Signatories released a bipartisan statement on Monday disputing the evidence for President Trump’s national emergency.
More than 50 former top national security officials released an open letter on Monday arguing that there is “no factual basis” to support President Trump’s use of a national emergency to reappropriate government funds to build a wall on the US-Mexico border.
The letter comes as the House plans to vote on a resolution to block Trump’s emergency declaration on February 15, which he issued after Congress did not allocate the $5.7 billion he demanded for the wall’s construction.
In the 11-page statement, the former officials demand that the White House provide evidence of a crisis in which the use of emergency powers is appropriate. Many of the most recognizable names last worked in Barack Obama’s administration, including former Defense Secretary Leon Panetta, National Security Adviser Susan Rice, United Nations Ambassador Samantha Power, and CIA Director John Brennan. But the 58 signers include officials who served under George W. Bush, George H.W. Bush, and Bill Clinton as well.
“Under no plausible assessment of the evidence is there a national emergency today that entitles the president to tap into funds appropriated for other purposes to build a wall at the southern border,” the officials wrote.
The letter calls on Trump to provide that evidence using “his agencies’ own official data, documents and statements,” and includes statistics from the Department of Homeland Security that dispute Trump’s claim that a crisis is occurring at the southern border. The writers argue that more terrorists enter the US by air than across the border and say that only six terrorists were detected at the southern border between October 2017 and March 2018.
A domestic emergency will have international repercussions, the writers argue. Reallocating funds toward a wall “will undermine U.S. national security and foreign policy interests,” according to the statement, taking money away from military hospitals, roads, and housing. They argue “a wall is unnecessary to support the use of the armed forces,” at a time when staffing of Border Patrol agents is at a record high and funding for the other projects is at near-record lows.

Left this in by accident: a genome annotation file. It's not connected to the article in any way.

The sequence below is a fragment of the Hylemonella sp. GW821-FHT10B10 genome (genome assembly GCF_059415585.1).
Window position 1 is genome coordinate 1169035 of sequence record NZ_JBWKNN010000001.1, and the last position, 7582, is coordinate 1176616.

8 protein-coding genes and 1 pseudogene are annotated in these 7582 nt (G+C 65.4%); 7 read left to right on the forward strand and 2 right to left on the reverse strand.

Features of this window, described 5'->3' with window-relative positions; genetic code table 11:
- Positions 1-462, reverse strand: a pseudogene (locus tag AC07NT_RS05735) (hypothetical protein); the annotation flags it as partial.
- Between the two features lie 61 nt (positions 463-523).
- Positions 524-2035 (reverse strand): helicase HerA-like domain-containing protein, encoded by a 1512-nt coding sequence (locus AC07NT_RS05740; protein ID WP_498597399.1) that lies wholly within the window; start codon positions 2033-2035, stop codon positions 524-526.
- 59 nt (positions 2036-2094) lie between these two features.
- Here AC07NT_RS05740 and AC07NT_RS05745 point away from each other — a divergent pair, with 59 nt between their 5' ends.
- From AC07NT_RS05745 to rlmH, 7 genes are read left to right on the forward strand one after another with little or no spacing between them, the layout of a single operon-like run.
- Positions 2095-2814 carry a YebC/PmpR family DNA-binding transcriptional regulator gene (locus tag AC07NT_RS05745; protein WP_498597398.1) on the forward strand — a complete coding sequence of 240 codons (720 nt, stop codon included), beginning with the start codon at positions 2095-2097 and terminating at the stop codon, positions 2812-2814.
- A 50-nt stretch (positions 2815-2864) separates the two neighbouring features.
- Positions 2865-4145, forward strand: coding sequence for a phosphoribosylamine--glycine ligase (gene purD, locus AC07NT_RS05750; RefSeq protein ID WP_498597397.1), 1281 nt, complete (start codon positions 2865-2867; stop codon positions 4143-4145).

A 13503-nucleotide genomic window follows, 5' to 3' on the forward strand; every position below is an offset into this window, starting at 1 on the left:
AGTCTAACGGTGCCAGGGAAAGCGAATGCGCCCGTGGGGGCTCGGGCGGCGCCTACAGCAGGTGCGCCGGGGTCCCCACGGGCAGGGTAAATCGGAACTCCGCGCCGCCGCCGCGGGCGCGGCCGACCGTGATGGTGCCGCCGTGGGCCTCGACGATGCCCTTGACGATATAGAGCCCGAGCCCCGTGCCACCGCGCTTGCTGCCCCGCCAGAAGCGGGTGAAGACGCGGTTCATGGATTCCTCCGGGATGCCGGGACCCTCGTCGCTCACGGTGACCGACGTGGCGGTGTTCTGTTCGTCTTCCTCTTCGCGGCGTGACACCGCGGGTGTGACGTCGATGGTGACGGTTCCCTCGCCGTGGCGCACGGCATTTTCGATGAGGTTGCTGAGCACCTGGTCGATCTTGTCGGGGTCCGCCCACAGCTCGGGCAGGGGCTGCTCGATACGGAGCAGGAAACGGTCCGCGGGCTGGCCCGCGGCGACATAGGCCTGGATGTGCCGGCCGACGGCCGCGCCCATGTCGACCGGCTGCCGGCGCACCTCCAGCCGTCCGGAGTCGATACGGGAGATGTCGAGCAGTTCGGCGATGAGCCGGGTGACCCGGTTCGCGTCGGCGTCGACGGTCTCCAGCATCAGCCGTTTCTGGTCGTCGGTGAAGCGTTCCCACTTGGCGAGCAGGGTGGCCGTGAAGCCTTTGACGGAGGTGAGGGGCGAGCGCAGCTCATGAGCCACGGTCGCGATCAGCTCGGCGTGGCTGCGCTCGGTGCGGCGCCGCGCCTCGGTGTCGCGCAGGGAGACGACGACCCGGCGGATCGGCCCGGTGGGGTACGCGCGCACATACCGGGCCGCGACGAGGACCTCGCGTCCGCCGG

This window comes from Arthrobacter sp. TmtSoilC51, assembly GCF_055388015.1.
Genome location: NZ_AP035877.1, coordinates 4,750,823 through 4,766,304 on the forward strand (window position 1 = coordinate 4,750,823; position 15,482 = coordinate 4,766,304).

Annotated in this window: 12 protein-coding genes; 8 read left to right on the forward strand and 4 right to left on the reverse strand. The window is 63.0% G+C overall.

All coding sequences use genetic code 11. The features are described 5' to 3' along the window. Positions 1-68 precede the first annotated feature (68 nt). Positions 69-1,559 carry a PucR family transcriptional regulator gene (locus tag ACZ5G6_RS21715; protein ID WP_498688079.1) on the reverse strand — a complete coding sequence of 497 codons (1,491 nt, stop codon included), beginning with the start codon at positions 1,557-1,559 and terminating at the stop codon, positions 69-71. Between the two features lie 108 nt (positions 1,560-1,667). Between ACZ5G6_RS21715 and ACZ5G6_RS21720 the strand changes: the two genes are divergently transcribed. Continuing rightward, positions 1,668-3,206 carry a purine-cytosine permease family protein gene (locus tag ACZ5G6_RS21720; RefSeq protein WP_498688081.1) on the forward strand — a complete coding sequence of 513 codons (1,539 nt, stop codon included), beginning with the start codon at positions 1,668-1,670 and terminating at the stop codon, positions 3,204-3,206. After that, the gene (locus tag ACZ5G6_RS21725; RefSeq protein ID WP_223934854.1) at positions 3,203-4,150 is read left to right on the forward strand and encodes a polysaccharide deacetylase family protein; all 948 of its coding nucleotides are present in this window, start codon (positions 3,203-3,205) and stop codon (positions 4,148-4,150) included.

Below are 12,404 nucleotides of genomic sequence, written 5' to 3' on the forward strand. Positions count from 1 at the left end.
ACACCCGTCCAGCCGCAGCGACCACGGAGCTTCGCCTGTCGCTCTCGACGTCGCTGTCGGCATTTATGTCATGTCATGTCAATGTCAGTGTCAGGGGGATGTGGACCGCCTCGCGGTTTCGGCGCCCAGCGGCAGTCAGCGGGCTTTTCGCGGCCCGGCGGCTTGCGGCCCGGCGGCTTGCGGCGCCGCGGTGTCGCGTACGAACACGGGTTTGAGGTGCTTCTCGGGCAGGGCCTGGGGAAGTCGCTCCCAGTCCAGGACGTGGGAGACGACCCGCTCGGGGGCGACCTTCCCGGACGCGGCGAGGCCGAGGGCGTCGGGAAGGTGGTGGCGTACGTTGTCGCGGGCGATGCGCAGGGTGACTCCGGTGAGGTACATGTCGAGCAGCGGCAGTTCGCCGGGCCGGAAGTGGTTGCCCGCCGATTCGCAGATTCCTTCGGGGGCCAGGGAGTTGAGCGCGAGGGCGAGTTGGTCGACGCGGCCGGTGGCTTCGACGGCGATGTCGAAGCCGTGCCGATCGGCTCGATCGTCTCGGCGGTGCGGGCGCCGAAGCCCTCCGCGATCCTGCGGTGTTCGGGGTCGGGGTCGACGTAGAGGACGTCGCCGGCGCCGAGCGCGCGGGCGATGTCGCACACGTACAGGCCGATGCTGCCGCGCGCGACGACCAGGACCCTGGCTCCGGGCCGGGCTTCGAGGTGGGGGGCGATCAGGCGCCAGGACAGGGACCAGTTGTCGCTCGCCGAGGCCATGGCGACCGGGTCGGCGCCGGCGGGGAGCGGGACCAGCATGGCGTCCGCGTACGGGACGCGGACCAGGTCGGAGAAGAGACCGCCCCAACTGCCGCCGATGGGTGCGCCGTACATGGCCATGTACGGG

The emergency move also “further eroded [Trump’s] credibility with foreign leaders, both friend and foe,” reads the letter, signed by many State Department diplomats; it cites the importance of a friendship with Mexico in regional efforts, such as Venezuela’s current unrest.
The long-term effects of a national emergency declaration are hard to tell right now — national emergencies were declared during the administrations in which the letter’s signatories served, but conditions were different. Now it’s clear to these former officials that President Trump is willing to risk security efforts and US priorities in order to reach his own goals. As Vox’s Dara Lind writes:
What really distinguishes this emergency declaration from others isn’t necessarily the factual question of what counts as a national emergency. It’s the fact that Trump telegraphed what he was going to do for weeks — while Congress was negotiating with him and with itself over government funding. Trump was absent from the negotiations that produced this funding bill. He’d already made it clear that if he didn’t get what he wanted from Congress, he’d simply get it another way.
Lawsuits against the national emergency declaration have already been filed in the District of Columbia, California, and Texas, according to the Post. The officials’ letter will be used in these cases to support plaintiffs’ arguments against the Trump administration.
Trump has promised to veto any House measure against the emergency and projected he will win all lawsuits in the Supreme Court.
Read the full letter below.